Research from the US has claimed that people who suffer from type 1 diabetes that are able to closely control their blood sugar levels are also helping to protect their kidneys from long-term damage.
The study, which was published in the New England Journal of Medicine, showed that people who received early add intensive diabetes treatment saw their chances of developing a complication of the kidney known as impaired glomerular filtration rate (GFR) being reduced by 50 per cent. It is thought that an impaired GFR is associated with end-stage renal disease.
The scientists examined data from the Diabetes Control and Complications Trial of over 1,400 people with type 1 diabetes who received either intensive diabetes management to reduce haemoglobin A1C levels (HbA1C) or conventional diabetes therapy, as well as the Epidemiology of Diabetes Interventions and Complications study, which monitored the health of 1,375 participants.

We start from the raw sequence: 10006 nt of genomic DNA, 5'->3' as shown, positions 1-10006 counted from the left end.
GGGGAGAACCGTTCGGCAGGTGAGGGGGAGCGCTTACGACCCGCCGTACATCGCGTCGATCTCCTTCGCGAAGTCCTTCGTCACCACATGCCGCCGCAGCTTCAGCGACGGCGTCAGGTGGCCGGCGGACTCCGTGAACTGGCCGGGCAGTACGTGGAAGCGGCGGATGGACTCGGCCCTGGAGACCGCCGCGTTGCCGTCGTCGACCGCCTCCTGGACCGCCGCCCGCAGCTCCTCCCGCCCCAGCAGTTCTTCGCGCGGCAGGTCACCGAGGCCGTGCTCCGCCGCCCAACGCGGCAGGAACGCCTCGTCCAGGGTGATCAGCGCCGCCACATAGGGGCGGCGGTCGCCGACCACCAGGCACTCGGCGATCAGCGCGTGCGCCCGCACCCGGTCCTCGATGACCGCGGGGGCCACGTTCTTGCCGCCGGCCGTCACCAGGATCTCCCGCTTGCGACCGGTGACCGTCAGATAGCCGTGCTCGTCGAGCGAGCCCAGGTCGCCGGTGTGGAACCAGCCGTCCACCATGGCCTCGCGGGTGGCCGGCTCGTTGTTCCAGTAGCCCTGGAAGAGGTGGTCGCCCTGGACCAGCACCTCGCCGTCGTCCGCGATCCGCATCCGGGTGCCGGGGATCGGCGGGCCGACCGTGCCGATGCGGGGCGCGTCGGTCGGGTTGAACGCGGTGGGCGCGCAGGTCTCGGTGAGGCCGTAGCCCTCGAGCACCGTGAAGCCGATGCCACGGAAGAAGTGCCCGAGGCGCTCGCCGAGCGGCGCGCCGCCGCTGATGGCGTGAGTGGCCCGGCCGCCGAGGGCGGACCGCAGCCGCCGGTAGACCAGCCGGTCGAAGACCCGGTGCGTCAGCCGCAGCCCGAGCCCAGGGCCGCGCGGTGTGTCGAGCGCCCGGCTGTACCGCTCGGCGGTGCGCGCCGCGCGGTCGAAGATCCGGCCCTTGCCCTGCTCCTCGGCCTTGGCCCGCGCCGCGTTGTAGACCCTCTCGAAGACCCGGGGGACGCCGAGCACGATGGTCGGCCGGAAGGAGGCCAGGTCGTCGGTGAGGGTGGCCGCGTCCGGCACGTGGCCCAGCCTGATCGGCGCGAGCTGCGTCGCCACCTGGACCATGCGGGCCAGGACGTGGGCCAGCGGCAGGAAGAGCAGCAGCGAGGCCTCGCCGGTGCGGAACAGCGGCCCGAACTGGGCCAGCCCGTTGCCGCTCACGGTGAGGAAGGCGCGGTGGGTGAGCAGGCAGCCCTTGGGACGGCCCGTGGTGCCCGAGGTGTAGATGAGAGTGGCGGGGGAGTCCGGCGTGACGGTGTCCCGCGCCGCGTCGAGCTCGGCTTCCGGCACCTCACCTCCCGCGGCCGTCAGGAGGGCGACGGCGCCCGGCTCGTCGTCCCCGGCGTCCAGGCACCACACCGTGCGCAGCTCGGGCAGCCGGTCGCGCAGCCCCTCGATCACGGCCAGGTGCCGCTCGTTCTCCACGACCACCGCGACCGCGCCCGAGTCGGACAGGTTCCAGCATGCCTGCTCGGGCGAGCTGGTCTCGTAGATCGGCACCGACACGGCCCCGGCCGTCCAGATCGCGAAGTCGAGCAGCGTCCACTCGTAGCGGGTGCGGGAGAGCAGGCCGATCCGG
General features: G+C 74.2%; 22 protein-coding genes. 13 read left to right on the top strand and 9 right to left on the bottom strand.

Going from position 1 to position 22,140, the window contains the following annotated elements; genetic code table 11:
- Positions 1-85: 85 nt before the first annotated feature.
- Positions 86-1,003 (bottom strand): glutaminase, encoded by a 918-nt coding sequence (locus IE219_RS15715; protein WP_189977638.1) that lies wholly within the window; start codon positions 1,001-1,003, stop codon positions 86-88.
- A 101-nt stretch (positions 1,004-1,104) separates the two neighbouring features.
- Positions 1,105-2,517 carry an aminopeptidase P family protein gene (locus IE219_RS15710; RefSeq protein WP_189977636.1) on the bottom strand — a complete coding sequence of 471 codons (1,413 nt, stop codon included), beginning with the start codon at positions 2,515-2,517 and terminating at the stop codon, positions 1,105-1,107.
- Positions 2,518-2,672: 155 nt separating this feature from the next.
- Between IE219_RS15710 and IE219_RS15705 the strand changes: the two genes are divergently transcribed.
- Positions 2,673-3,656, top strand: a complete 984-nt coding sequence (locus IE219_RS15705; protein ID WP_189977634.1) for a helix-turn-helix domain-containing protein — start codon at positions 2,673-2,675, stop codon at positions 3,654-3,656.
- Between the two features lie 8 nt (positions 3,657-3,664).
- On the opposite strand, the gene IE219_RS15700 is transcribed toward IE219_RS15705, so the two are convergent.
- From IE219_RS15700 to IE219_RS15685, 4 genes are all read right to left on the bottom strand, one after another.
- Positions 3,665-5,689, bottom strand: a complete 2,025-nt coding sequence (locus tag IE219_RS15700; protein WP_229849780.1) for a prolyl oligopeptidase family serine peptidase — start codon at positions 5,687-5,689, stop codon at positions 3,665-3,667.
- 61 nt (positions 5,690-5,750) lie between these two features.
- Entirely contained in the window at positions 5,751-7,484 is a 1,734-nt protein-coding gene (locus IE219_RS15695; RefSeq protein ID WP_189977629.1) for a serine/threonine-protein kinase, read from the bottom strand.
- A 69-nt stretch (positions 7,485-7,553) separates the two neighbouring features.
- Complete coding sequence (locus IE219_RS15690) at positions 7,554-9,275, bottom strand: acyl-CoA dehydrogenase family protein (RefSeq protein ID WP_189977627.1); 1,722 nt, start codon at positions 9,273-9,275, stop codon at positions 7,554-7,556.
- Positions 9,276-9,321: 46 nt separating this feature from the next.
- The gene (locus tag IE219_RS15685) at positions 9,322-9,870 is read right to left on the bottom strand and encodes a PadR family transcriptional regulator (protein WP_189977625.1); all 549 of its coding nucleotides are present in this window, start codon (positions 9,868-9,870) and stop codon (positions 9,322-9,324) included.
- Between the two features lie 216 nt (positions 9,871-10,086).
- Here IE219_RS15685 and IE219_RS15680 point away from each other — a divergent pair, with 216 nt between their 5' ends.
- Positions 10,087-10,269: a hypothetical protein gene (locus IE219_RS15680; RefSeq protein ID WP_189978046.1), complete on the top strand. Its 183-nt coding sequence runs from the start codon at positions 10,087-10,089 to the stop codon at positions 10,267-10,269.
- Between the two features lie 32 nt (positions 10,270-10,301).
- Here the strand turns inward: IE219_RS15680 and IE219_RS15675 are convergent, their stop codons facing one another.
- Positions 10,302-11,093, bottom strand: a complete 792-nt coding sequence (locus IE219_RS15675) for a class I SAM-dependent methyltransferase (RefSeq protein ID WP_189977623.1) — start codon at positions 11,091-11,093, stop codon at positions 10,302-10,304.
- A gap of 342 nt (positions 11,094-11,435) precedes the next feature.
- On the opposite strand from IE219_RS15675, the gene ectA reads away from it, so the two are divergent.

For the former study, it was found that those in the intensive management group had an average HbA1C of 7.3 per cent, as compared to those in the conventional group who had an HbA1C average of 9.1. In the latter study, both groups had HbA1Cs at about the 8 per cent level.
Ian de Boer, who led the research, stated “Our study shows that impaired GFR can be prevented in type 1 diabetes. This kidney complication that leads to end-stage renal disease doesn’t have to happen.”

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